The partnership will help Nestlé identify ingredients that consumers find as pleasing as salt, but the focus is not necessarily on imitating saltiness, research and development manager for Nestlé’s food strategic business unit Sean Westcott said.
“Recently there’s been a number of advances about how salt taste works,” he said. “…There is a better understanding of the taste receptor of salt and how it works from a physiological perspective.”
Working with this idea of how we perceive salt, Chromocell researchers use a proprietary technology to screen for compounds that cause salt taste receptors to respond, and are able to select cells that function in a similar way, he said. After these compounds have been identified, researchers can then take their findings on for sensory testing, to work out which work best from a consumer acceptance perspective.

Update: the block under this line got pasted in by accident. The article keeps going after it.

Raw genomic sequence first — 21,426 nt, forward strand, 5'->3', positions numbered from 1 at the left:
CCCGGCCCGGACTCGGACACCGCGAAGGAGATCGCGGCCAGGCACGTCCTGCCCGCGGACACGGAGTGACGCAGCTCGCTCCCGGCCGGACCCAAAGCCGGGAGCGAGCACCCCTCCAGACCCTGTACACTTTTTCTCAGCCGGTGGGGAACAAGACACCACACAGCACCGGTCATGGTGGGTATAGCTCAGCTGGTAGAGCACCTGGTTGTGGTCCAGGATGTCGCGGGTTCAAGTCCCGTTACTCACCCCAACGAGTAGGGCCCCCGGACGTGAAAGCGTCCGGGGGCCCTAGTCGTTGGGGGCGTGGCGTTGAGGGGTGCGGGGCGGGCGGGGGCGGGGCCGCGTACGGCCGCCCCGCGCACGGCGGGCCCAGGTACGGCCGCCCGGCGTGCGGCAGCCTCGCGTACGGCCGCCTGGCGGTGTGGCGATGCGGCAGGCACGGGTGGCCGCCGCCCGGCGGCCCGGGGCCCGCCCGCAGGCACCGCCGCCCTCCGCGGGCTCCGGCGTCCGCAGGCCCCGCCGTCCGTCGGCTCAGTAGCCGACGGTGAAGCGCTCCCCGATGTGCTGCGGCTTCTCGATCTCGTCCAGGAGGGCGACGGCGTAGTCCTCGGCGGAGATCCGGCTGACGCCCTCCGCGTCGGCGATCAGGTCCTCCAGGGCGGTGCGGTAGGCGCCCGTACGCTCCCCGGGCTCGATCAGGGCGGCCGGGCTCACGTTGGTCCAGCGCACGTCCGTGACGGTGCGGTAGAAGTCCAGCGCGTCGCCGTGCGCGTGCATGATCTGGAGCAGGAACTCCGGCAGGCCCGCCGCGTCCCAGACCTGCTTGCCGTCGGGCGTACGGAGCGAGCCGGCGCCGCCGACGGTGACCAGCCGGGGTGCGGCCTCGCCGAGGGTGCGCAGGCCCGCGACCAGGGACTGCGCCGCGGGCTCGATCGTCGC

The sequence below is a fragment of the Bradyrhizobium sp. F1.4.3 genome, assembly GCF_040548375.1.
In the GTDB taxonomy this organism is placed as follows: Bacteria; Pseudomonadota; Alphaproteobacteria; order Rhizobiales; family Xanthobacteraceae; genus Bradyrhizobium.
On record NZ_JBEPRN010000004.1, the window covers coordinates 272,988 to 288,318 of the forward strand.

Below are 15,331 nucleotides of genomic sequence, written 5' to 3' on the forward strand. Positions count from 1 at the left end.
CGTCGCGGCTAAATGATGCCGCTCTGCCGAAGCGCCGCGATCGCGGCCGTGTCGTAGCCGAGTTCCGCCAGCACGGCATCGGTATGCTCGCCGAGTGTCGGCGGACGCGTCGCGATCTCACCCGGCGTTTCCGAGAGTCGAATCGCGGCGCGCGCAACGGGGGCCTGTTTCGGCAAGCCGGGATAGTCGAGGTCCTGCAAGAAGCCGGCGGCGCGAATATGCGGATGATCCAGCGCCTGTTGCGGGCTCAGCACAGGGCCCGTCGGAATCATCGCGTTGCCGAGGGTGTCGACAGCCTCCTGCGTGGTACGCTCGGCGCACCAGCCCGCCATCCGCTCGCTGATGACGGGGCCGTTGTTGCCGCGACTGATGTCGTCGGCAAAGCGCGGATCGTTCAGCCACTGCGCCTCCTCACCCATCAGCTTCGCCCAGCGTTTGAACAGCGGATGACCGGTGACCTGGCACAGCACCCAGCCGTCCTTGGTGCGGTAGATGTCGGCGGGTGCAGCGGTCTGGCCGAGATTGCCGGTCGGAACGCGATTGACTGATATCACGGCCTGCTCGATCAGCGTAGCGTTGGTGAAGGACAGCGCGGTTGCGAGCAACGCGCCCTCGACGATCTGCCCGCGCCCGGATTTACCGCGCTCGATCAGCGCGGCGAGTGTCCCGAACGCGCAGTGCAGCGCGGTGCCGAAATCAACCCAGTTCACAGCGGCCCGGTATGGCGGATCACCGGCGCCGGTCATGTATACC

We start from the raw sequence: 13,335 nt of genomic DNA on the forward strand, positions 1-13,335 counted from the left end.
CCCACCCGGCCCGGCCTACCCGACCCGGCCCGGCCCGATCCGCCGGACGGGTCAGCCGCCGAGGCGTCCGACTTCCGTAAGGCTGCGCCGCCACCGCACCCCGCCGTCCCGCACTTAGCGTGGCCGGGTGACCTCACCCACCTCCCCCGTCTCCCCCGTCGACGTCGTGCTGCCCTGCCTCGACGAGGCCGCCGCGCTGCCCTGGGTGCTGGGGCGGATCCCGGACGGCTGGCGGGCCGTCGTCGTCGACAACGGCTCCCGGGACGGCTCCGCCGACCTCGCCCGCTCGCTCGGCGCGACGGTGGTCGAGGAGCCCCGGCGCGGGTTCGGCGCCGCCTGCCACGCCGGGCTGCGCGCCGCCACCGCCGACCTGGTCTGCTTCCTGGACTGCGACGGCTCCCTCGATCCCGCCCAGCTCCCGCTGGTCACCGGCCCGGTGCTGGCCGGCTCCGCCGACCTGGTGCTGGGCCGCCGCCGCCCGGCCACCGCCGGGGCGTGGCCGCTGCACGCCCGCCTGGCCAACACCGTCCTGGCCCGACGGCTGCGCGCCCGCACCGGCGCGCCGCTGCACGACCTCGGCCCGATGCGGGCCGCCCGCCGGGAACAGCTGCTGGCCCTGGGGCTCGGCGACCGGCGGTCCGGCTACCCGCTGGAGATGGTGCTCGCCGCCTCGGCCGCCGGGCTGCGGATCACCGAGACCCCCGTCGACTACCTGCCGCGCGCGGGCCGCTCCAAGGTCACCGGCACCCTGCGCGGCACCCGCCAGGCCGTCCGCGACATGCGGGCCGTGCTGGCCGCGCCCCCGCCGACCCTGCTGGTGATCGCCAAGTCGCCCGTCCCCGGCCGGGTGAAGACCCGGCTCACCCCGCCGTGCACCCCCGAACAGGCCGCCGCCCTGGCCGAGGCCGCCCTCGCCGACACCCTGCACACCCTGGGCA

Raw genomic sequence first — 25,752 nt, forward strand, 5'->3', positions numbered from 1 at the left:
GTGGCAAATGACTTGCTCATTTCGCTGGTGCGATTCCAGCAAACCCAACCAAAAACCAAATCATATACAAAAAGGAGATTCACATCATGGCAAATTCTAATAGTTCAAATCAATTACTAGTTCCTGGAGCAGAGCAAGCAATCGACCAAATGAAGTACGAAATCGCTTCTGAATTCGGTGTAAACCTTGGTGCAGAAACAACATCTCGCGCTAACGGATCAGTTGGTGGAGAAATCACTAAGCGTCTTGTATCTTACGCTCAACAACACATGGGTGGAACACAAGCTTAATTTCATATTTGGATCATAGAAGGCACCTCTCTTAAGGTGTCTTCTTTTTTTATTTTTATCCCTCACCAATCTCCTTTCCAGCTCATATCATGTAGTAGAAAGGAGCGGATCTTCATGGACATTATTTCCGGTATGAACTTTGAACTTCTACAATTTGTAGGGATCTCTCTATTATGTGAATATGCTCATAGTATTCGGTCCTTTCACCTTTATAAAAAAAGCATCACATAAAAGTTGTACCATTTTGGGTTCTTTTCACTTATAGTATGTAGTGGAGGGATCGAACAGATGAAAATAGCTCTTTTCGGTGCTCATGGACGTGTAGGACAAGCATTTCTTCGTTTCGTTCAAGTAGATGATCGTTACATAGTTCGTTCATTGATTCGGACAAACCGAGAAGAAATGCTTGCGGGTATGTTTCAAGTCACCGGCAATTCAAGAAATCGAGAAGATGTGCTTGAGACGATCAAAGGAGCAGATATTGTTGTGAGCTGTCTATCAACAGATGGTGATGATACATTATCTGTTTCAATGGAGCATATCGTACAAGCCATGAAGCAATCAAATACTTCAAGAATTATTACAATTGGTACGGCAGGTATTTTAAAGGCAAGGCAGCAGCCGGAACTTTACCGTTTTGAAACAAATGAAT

“Our ambition is to provide foods that are as healthy as home cooked meals. We want to be able to provide that across our product range…It is not so much about providing specific reduced salt lines,” said Westcott.
Nestlé said that it is investing US$15m (about €11.6m) in the research project, which is expected to last at least three years.
The company said it has removed more than 12,000 tonnes of salt from its foods around the world over the past ten years. It has introduced low-salt ranges such as its Equilive brand soups, seasonings and bouillons in Chile, a special range of Herta Knacki sausages and Le Bon Paris cooked ham in France, a Maggi Benebien bouillon range in the Dominican Republic and Maggi bouillon cubes in the Netherlands.
Chromocell CEO Christian Kopfli said in a statement: “We aim to improve consumer products using breakthrough science and our leading Chromovert technology.
“We share Nestlé’s commitment to nutrition, health and wellness through our unique work in the development of the highest-quality ingredients.”